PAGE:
Book Image

Python: Advanced Guide to Artificial Intelligence

By : Giuseppe Bonaccorso, Rajalingappaa Shanmugamani
Book Image

Python: Advanced Guide to Artificial Intelligence

By: Giuseppe Bonaccorso, Rajalingappaa Shanmugamani

Overview of this book

This Learning Path is your complete guide to quickly getting to grips with popular machine learning algorithms. You'll be introduced to the most widely used algorithms in supervised, unsupervised, and semi-supervised machine learning, and learn how to use them in the best possible manner. Ranging from Bayesian models to the MCMC algorithm to Hidden Markov models, this Learning Path will teach you how to extract features from your dataset and perform dimensionality reduction by making use of Python-based libraries. You'll bring the use of TensorFlow and Keras to build deep learning models, using concepts such as transfer learning, generative adversarial networks, and deep reinforcement learning. Next, you'll learn the advanced features of TensorFlow1.x, such as distributed TensorFlow with TF clusters, deploy production models with TensorFlow Serving. You'll implement different techniques related to object classification, object detection, image segmentation, and more. By the end of this Learning Path, you'll have obtained in-depth knowledge of TensorFlow, making you the go-to person for solving artificial intelligence problems This Learning Path includes content from the following Packt products: • Mastering Machine Learning Algorithms by Giuseppe Bonaccorso • Mastering TensorFlow 1.x by Armando Fandango • Deep Learning for Computer Vision by Rajalingappaa Shanmugamani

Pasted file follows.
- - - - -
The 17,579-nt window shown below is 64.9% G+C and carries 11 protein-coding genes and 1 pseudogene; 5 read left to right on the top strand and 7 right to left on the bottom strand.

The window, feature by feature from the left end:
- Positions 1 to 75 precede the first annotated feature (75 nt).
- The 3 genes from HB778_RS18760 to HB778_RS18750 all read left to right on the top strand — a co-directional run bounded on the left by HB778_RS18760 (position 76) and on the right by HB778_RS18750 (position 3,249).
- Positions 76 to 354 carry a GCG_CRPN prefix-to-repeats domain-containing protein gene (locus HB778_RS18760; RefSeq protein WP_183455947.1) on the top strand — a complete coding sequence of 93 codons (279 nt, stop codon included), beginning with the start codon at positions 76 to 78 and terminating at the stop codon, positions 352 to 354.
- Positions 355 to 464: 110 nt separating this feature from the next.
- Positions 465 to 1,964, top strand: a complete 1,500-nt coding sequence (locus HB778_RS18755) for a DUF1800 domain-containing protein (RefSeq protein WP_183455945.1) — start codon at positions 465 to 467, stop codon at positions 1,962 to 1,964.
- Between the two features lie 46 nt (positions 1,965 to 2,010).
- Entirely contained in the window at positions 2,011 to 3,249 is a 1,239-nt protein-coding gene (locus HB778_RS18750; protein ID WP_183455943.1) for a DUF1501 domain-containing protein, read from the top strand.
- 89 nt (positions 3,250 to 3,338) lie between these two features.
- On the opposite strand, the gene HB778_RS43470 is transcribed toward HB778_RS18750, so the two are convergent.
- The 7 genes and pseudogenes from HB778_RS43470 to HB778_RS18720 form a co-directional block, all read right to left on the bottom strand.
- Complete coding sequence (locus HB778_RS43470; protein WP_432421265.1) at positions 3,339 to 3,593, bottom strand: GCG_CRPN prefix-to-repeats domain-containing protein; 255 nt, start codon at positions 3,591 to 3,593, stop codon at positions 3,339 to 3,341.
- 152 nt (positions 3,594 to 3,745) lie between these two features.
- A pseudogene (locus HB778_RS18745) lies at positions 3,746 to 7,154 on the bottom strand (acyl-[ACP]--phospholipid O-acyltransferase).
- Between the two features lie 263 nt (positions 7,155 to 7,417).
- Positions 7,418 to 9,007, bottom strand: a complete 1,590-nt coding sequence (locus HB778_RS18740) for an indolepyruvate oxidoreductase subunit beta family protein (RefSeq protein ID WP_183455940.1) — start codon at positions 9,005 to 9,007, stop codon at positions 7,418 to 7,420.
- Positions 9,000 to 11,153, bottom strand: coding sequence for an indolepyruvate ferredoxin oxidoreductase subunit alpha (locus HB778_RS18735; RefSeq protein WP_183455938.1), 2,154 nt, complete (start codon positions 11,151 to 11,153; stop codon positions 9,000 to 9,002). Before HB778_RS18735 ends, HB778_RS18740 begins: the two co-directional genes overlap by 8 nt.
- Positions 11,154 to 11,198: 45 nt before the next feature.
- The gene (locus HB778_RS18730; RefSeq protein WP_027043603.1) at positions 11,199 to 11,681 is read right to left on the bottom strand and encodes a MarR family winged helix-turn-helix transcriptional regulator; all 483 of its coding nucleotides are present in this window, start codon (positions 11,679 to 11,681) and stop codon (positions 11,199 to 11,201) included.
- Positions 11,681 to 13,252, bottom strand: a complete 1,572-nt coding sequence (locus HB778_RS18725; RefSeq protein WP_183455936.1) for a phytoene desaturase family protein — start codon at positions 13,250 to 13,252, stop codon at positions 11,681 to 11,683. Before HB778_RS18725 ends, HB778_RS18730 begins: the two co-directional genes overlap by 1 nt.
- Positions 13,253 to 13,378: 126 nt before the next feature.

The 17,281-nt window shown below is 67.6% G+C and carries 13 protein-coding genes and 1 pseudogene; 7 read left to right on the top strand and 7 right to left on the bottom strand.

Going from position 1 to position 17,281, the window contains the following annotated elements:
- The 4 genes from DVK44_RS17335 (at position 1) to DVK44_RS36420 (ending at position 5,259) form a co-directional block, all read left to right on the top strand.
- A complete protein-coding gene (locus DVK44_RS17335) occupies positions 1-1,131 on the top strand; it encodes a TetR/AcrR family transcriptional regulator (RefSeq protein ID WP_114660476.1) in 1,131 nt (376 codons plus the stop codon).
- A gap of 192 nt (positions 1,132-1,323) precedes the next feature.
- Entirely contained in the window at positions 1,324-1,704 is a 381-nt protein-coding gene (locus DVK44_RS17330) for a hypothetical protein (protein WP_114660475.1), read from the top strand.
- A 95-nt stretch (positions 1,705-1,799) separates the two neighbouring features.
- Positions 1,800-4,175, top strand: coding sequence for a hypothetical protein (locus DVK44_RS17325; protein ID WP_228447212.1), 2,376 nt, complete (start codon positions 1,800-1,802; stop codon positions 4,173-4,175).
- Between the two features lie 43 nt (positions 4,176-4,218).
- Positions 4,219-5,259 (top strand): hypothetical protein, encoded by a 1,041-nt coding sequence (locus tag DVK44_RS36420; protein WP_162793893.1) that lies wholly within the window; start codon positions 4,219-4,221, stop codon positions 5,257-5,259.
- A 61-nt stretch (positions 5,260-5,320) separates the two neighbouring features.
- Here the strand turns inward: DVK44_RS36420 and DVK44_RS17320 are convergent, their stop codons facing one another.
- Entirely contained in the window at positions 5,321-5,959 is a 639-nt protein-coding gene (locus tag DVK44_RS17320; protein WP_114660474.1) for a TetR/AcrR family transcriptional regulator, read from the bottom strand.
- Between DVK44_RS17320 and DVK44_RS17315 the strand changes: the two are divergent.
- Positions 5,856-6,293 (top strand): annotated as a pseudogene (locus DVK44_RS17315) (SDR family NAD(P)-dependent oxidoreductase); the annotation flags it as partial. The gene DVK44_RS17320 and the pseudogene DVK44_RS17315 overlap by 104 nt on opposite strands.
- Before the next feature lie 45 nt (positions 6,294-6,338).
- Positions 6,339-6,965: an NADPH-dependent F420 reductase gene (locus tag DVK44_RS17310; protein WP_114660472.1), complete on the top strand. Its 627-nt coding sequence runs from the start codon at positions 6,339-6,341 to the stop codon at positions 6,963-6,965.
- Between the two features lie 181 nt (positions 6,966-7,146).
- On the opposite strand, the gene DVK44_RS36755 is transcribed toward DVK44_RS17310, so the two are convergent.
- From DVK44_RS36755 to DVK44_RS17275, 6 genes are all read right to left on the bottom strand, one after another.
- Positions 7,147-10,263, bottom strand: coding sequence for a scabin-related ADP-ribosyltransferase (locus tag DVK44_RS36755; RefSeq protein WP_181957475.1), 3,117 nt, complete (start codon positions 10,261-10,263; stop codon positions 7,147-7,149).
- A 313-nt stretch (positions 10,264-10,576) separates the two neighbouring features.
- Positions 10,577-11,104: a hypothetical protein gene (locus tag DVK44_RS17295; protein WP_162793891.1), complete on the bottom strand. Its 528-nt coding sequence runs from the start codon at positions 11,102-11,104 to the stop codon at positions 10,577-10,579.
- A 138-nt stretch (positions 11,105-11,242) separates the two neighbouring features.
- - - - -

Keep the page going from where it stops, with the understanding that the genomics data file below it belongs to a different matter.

Table of Contents (31 chapters)
Title Page
About Packt
Tensor Processing Units

EM algorithm

The EM algorithm is a generic framework that can be employed in the optimization of many generative models. It was originally proposed in Maximum likelihood from incomplete data via the em algorithmDempster A. P., Laird N. M., Rubin D. B., Journal of the Royal Statistical Society, B, 39(1):1–38, 11/1977, where the authors also proved its convergence at different levels of genericity.

For our purposes, we are going to consider a dataset, X, and a set of latent variables, Z, that we cannot observe. They can be part of the original model or introduced artificially as a trick to simplify the problem. A generative model parameterized with the vector θ has a log-likelihood equal to the following:

Of course, a large log-likelihood implies that the model is able to generate the original distribution with a small error. Therefore, our goal is to find the optimal set of parameters θ that maximizes the marginalized log-likelihood (we need to sum—or integrate out for continuous variables...